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In January the Bank of Japan (BoJ) became the fifth major central bank to embark on negative interest rate policy (NIRP) in the hope that progressively lower interest rates will encourage bank lending and consumer spending to drive growth and inflation dynamics higher.
While we acknowledge that there may be some near-term positives of NIRP, notably through expanded credit creation, our research suggests that there may be a number of potential unintended consequences which may weigh on the broader economy over the longer-term.
This month we discuss some of our concerns around NIRP.
As interest rates have fallen since the global financial crisis throughout the developed world, banks have largely been able to mitigate the pressures on their net interest margins by maintaining a relatively constant spread between their average cost of funding and the average price of lending.
However, as rates have been progressively moved into negative territory, in order to avoid a likely deposit flight from retail clients, banks have only been able to pass on the negative rates to their corporate depositors.
In addition to an unfavourable regulatory environment and reduced profitability brought by flatter interest rate curves, the additional complexity of a negative rate environment has caused renewed concern for their operating model going forward.
To mitigate some of these pressures, banks in some countries have actually increased household borrowing costs (rather than decrease them as a falling rate environment would have otherwise suggested).
For example, mortgage spreads in Switzerland have actually increased following the central bank’s intervention, which has potentially been a contributor to the house price growth moderation.
While we note that in other markets impacted by a negative rate environment, such as Sweden, the same phenomenon has not yet occurred, we consider the increase in the cost of money despite the lowering cost of capital as a clear indication of unintended consequences brought about by a negative rate environment.
In line with central banks’ intentions, there appears to have been some improvement in credit creation in certain countries which have introduced NIRP.
However, the picture is more complicated and must be considered alongside the recovering health of these economies as well as the other measures that have been put in place to expand lending (for example, quantitative easing).
In the eurozone, non-financial corporate lending growth has been gradually rising since the onset of the financial crisis, but enhanced regulation (notably through the asset quality review and the additional Tier 1 capital requirements), have led some analysts to forecast a progressive decrease in the financial institutions’ commitment to credit formation.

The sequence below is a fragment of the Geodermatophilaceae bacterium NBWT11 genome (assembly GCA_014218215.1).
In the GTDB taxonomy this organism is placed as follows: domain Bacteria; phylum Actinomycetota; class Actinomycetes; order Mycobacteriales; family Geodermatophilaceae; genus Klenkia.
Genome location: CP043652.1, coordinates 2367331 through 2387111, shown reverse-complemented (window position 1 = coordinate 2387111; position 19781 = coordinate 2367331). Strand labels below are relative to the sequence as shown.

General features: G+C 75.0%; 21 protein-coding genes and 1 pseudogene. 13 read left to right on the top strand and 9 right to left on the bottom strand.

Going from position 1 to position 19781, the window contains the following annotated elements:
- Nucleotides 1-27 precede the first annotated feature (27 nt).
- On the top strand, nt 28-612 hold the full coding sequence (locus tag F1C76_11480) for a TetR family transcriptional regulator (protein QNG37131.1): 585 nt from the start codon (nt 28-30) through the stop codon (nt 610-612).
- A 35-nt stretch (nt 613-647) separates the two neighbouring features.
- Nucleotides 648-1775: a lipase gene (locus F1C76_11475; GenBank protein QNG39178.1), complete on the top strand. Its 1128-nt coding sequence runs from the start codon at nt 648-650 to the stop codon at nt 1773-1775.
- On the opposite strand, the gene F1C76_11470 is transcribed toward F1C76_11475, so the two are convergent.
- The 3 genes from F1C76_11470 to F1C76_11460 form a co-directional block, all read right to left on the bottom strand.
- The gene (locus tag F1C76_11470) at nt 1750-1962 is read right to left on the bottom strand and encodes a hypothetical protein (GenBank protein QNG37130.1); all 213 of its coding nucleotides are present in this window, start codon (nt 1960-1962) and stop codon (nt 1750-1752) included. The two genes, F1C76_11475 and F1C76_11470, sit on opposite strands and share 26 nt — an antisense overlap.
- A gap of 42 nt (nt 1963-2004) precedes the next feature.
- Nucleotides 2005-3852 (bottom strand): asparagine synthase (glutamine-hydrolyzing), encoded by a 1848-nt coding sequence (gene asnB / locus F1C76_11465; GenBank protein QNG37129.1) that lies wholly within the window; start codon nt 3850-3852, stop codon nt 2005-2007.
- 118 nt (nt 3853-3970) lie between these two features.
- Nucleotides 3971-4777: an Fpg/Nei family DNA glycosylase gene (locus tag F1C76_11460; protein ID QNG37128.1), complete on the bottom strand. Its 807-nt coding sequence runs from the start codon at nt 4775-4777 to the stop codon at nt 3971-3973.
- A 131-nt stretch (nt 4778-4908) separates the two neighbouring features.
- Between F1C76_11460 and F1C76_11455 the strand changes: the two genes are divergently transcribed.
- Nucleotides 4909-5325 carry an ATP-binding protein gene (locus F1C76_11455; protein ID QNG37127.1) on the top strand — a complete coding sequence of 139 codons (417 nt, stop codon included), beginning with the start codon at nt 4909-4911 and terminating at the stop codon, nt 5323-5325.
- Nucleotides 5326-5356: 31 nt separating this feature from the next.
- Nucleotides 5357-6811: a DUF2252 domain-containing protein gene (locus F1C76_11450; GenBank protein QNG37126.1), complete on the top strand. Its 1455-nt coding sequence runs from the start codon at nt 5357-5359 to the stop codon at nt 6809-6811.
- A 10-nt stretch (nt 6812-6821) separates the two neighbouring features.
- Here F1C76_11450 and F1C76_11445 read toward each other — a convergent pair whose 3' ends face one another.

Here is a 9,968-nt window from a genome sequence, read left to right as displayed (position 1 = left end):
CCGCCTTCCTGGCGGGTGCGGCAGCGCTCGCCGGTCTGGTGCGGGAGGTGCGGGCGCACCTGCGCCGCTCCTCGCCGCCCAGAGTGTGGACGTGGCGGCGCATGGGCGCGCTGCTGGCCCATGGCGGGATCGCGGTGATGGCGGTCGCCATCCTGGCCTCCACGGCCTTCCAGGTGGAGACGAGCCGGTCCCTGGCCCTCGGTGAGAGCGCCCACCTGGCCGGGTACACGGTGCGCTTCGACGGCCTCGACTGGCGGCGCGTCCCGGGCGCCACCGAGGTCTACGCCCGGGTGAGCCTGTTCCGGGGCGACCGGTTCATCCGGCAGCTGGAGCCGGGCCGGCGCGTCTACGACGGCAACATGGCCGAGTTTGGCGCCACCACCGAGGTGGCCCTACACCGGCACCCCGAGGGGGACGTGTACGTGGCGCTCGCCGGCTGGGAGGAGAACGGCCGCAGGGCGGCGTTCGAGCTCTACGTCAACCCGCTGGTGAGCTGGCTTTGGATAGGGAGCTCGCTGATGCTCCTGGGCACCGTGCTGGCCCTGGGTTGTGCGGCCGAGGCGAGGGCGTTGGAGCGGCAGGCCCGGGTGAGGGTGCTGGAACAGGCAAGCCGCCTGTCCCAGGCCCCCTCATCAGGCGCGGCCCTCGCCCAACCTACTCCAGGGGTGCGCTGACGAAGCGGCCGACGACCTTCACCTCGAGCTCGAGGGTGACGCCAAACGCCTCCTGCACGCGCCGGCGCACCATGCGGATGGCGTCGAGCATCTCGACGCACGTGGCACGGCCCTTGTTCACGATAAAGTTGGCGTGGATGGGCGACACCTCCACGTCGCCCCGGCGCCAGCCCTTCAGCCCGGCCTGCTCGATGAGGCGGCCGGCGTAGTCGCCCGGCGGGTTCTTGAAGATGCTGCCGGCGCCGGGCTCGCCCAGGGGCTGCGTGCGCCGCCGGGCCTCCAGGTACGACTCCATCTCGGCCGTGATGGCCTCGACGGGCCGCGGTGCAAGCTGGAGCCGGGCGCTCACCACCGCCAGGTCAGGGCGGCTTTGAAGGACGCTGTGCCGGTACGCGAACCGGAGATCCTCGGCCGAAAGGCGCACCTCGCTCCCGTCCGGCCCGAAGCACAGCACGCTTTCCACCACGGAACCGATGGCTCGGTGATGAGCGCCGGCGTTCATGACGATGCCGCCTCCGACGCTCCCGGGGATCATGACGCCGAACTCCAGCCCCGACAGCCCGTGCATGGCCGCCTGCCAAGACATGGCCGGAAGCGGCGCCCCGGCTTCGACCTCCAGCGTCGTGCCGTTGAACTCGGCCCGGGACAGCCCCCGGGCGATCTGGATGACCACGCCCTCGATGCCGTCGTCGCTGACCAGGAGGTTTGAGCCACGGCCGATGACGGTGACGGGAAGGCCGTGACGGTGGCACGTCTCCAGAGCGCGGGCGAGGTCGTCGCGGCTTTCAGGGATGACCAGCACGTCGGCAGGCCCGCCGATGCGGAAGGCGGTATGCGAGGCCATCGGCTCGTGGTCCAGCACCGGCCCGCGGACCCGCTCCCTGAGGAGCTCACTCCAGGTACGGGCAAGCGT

While this argument carries a lot of merit, we tend to see some of the European Central Bank’s policies (TLTRO in particular) as a valuable incentive to traditional banks and trust the ability of large cash buffers on corporate balance sheets to successfully offset some of the medium-term threats to credit origination in the region.
In terms of FX, the evidence so far suggests that NIRP has not materially helped to weaken individual countries’ currencies.
FX rates represent the equilibrium price for cross-country balance of trades and, as such, depend on the complex interactions between economic variables affecting two nations (one of which is the interest rate differentials).
While some of the countries that have initially adopted NIRP have seen their currency depreciating in the very short-term (e.g. Sweden), the majority of countries affected by NIRP have actually experienced the opposite.
The case of a strengthening yen, despite the onsite of a negative rate environment in Japan, is particularly telling as it illustrates the dominance of other fundamental factors (the strength in the current account and a decaying growth in the local economy in particular) versus the widening interest rate differential.
Evidence from countries which have already adopted NIRP suggests that NIRP has so far had limited success in boosting local economies.
Our research has shown that NIRP cannot as of yet be attributed to an expansion in credit conditions or local currency depression while banks’ business models are materially stressed.
Therefore, we believe the adoption of NIRP, or indeed lowering rates further into negative territory, has the potential to create greater challenges over the long-term.